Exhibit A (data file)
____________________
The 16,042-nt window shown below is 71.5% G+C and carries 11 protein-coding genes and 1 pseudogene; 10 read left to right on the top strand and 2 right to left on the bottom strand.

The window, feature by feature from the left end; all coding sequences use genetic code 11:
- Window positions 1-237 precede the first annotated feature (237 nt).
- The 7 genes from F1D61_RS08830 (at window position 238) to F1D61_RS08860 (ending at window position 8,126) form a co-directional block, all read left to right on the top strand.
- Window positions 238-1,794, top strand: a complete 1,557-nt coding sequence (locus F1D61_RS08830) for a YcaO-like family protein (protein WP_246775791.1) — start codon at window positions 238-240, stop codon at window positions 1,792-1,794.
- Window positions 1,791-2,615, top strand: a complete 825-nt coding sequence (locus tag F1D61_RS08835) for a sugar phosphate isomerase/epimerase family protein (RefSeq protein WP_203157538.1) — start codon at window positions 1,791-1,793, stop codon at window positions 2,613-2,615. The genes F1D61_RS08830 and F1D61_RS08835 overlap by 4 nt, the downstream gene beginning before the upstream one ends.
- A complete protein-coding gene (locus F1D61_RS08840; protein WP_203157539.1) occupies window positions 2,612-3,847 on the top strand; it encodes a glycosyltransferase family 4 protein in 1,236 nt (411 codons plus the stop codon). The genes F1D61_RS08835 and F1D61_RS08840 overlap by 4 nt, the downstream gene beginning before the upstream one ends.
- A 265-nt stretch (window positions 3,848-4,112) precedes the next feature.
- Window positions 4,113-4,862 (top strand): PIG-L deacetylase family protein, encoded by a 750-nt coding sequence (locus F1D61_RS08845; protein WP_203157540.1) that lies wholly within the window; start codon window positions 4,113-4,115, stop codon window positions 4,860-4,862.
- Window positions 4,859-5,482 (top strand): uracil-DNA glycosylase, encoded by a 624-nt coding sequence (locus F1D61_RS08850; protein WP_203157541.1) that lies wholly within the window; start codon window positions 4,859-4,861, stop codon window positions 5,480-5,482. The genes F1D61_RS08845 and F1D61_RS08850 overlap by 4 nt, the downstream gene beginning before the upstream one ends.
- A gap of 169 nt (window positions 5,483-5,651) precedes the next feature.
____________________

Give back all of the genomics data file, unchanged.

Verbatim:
The 16,042-nt window shown below is 71.5% G+C and carries 11 protein-coding genes and 1 pseudogene; 10 read left to right on the top strand and 2 right to left on the bottom strand.

The window, feature by feature from the left end; all coding sequences use genetic code 11:
- Window positions 1-237 precede the first annotated feature (237 nt).
- The 7 genes from F1D61_RS08830 (at window position 238) to F1D61_RS08860 (ending at window position 8,126) form a co-directional block, all read left to right on the top strand.
- Window positions 238-1,794, top strand: a complete 1,557-nt coding sequence (locus F1D61_RS08830) for a YcaO-like family protein (protein WP_246775791.1) — start codon at window positions 238-240, stop codon at window positions 1,792-1,794.
- Window positions 1,791-2,615, top strand: a complete 825-nt coding sequence (locus tag F1D61_RS08835) for a sugar phosphate isomerase/epimerase family protein (RefSeq protein WP_203157538.1) — start codon at window positions 1,791-1,793, stop codon at window positions 2,613-2,615. The genes F1D61_RS08830 and F1D61_RS08835 overlap by 4 nt, the downstream gene beginning before the upstream one ends.
- A complete protein-coding gene (locus F1D61_RS08840; protein WP_203157539.1) occupies window positions 2,612-3,847 on the top strand; it encodes a glycosyltransferase family 4 protein in 1,236 nt (411 codons plus the stop codon). The genes F1D61_RS08835 and F1D61_RS08840 overlap by 4 nt, the downstream gene beginning before the upstream one ends.
- A 265-nt stretch (window positions 3,848-4,112) precedes the next feature.
- Window positions 4,113-4,862 (top strand): PIG-L deacetylase family protein, encoded by a 750-nt coding sequence (locus F1D61_RS08845; protein WP_203157540.1) that lies wholly within the window; start codon window positions 4,113-4,115, stop codon window positions 4,860-4,862.
- Window positions 4,859-5,482 (top strand): uracil-DNA glycosylase, encoded by a 624-nt coding sequence (locus F1D61_RS08850; protein WP_203157541.1) that lies wholly within the window; start codon window positions 4,859-4,861, stop codon window positions 5,480-5,482. The genes F1D61_RS08845 and F1D61_RS08850 overlap by 4 nt, the downstream gene beginning before the upstream one ends.
- A gap of 169 nt (window positions 5,483-5,651) precedes the next feature.